I was taught to fear such endless regress of deconstruction. Christianity is not alone in fearing an incredulity toward fundamental answers; this is something I encountered, too, in my undergraduate philosophy classes as well as in much of liberalist political culture in the United States. Implicit in such anxiety is the idea that knowledge is where we start from, and we build on in a positive direction, incorporating new knowledge upon a strong foundation of fundamental truths. The fear of the Lord is the beginning of wisdom.

Fundamental answers provide an apt point of observation where we can watch the power and violence of a system at work. When a system of knowledge relies on an assent to fundamental truths in order to successfully market and maintain itself, you will often find in such a system strong cautionary tales about questioning that foundation. These are all over the New Testament, for instance, in Jesus’s parable of the house built on a rock:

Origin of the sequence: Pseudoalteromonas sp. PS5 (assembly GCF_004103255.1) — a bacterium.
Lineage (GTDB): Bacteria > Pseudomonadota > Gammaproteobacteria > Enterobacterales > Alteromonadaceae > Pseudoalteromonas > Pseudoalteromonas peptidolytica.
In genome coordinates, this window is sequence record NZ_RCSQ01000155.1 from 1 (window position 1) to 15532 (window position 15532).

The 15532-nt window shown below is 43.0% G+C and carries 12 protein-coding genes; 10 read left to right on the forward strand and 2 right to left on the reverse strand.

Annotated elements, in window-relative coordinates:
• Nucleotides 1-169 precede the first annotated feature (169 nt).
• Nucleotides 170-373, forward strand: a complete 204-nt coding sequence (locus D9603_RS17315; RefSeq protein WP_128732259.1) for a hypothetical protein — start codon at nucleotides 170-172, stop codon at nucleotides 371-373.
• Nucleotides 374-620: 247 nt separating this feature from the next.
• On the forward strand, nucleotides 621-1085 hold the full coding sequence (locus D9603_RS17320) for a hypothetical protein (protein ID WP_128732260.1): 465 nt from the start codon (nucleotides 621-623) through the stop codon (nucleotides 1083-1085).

Everyone then who hears these words of mine and acts on them will be like a wise man who built his house on rock. The rain fell, the floods came, and the winds blew and beat on that house, but it did not fall, because it had been founded on rock. And everyone who hears these words of mine and does not act on them will be like a foolish man who built his house on sand. The rain fell, and the floods came, and the winds blew and beat against that house, and it fell—and great was its fall!